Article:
would have had to square his accounts with it by himself, before he
could have felt himself at his ease. We couldn’t have helped him. If
you’re still troubling yourself about having made mistakes, dear lady, I
don’t think you need. You made very few. You forged the good steel in
him, but it had to be tempered.”

This view of it comforted her. “We shall all be very happy now,” she
said.

When they had talked a little longer, Bastian came in.

Lady Brent rose from the sofa, and they stood looking at one another for
an instant before Bastian shook hands with her, with a laugh. “I wasn’t
prepared for this,” he said. “Have you known who I was?”




“No,” she said. “Your people thought you were on the other side of the
world.”

“I meant them to,” he said. “I’d no use for my people, after the way
they behaved to me. I took rather an absurd name, which was the last
they would recognize me under if they ever came across it, which seemed
unlikely.”

Viola and Wilbraham were in bewilderment. “Lady Brent and I used to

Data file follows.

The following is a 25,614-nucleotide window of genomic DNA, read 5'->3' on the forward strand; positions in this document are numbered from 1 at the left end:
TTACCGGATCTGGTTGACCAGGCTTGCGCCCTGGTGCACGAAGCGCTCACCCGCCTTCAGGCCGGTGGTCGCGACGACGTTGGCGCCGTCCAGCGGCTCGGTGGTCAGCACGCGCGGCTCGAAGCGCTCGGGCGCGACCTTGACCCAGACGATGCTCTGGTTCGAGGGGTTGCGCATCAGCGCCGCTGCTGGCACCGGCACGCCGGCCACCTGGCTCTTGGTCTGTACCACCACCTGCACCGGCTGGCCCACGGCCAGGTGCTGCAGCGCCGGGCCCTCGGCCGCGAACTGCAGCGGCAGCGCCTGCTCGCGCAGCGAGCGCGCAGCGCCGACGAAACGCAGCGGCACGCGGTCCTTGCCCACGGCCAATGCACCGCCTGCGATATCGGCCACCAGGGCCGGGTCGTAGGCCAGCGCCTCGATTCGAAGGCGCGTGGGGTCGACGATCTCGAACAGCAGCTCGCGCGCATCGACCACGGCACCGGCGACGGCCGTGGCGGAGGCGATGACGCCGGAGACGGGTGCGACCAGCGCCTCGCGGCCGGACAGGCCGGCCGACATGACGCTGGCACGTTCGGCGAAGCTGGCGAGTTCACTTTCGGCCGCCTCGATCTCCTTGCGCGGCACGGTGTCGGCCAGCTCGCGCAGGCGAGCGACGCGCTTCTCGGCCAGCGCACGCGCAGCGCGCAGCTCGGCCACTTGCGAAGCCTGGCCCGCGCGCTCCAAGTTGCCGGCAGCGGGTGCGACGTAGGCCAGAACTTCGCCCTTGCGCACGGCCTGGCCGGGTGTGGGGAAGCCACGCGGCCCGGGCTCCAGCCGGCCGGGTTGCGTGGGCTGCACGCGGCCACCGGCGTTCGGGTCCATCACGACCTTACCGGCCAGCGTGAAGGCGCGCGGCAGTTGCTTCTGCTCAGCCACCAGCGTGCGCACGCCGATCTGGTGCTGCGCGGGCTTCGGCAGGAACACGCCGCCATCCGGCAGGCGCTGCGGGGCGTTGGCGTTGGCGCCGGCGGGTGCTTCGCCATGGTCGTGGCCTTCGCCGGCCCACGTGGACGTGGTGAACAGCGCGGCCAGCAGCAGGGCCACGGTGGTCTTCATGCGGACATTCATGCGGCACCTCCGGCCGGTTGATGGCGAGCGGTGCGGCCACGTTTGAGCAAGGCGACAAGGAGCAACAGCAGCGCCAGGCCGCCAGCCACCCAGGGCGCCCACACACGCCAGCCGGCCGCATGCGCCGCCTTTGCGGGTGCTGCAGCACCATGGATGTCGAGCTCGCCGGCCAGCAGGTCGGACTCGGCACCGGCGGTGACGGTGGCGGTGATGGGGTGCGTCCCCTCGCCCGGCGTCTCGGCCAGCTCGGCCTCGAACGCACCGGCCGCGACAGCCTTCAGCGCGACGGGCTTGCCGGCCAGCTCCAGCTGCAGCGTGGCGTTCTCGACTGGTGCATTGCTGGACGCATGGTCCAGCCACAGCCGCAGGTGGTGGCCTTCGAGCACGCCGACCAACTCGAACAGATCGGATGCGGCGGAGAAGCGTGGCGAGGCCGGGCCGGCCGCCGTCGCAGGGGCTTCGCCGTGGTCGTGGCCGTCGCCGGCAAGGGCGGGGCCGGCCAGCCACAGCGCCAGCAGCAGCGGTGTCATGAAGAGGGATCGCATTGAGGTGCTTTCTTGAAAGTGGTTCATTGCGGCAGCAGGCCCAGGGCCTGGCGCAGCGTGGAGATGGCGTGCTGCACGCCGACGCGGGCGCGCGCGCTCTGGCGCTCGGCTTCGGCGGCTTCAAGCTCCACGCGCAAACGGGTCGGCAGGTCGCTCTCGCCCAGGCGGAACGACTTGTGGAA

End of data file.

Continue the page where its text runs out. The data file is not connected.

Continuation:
know one another in the old days,” Bastian said to Viola. “It shows how
I’ve cut myself off from that world that I didn’t even know she was Lady
Brent.” He turned to Lady Brent. “It did once occur to me, after we’d
been to Royd, to go to a Public Library and find out who you were, from
a book. But I forgot all about it. I’m a thorough Bohemian you see, and
more comfortable so.”

His light tone did not please her. “If I had known who you were,” she
said, “when you came to Royd, we should have met, and I should have
known Viola before.”

His face changed as he looked quickly from her to Viola. “I’m glad
you’ve made friends now,” he said. “All the same, I doubt if you would
have taken to her two years ago. I’ve got too far away from what I was
when you knew me.”

“Well, it wouldn’t have been you so much that we should have thought
about,” said Wilbraham.

Bastian laughed. “You needn’t worry about me now,” he said to Lady
Brent. “I’ll own that I have had ideas of fighting you when the time
came. I should rather have enjoyed it. I think quite as highly of
Viola as you do of your grandson, and I was going to tell you so.
But—well, I’m glad to know there’s no necessity. I think you’ve behaved
well; but I remember that you always had the reputation of behaving